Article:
Problem: 3 weeks ago, you told me you could not possibly go below $4 CPM. Today, now that you're out of the running & my CEO has signed off with your competitor, you're telling me you can do a fraction of that.

Solution: Genuinely, sincerely, offer your lowest CPM price to every client. Publish it on your website. If you ever drop it, pass the new price on to all your customers.

4. Tie-in

Problem: The longer I tie myself in with you, the cheaper you're willing to go. But if you suck after month one, I've just wasted 35 months budget!

Solution: Allow trial periods. Allow break clauses. If you offer me less risk than your competitor, I will look closely at you. If you offer me no risk at all, why wouldn't I try you out?

5. Consultancy

Problem: You want me to sign with you for 24 months & spend 5-figures a year on 'strategic services' because your in-house consultants are the best. How can I know they're the best without using them? How do I know I'm not going to be passed to an intern in 6 months time? And how can I know you're telling me the truth after you've dropped your price 5 times in as many weeks? (ok, maybe that's a cheap shot :)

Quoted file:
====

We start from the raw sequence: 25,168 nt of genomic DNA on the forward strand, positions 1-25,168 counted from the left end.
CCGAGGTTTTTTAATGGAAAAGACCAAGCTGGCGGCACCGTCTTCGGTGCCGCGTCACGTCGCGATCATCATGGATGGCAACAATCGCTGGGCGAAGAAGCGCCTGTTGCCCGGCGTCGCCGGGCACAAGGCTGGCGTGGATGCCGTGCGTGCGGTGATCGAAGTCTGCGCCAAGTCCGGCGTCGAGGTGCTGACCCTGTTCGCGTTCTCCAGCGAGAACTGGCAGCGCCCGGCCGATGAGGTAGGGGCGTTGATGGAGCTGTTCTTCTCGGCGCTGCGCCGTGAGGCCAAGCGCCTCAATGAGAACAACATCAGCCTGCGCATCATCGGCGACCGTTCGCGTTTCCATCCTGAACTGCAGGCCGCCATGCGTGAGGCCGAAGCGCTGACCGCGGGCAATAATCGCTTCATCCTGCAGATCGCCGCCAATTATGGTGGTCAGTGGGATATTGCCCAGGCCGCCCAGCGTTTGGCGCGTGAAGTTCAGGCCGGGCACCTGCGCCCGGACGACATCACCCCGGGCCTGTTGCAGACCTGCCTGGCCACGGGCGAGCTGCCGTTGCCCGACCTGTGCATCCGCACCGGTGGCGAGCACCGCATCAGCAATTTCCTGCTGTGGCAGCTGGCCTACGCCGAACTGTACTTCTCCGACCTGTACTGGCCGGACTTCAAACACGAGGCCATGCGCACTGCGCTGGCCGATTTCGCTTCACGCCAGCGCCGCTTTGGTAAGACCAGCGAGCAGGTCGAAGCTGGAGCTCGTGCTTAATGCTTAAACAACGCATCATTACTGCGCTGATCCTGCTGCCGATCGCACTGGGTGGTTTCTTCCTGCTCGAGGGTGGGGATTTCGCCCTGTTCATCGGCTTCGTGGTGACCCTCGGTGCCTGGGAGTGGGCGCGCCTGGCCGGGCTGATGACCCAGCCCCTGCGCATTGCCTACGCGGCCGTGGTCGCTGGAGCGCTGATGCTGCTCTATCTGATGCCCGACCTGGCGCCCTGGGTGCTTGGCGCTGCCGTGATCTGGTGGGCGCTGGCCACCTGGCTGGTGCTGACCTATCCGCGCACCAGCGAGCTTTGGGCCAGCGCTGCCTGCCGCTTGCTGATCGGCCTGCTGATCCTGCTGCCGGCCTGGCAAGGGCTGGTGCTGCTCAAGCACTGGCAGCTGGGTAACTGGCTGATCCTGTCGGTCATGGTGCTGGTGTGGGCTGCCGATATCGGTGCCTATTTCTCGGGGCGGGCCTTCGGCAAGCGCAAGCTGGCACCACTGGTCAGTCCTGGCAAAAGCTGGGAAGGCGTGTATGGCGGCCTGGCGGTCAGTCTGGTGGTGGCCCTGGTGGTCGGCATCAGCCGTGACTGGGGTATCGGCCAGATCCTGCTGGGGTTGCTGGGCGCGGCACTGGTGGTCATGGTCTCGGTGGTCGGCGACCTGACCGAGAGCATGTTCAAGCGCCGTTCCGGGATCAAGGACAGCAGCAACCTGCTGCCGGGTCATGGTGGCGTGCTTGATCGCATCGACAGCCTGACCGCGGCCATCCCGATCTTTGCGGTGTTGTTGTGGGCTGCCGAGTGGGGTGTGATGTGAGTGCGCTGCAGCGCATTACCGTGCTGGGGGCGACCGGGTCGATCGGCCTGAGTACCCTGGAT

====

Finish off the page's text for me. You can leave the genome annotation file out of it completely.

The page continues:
Solution: Telling me your consultants are the best doesn't work, you have to show me. Offer consultancy on a pay-per-performance basis. Put together methodologies for improvement rather than ad-hoc deep dives.

Or, how about this, offer the consultancy up-front & for free. Give me the strategy document to present to my board showing exactly how we'll use email to increase results and why we're using your ESP to do it.

6. Bonus Points

Problem: All of your customers want to get more & more out of their email programs, but you have finite resources.

Solution: Wait, you have 2,000 email marketing managers talking to you every day and you HAVEN'T set up a mechanism so they can communicate & help each other?

What do you think?

Are you a marketer? Are you an ESP? What would you do to change the market? Tell us in the comments!

Need help optimizing your email marketing results? Get in touch!

links for 2009-03-02

Need help optimizing your email marketing results? Get in touch!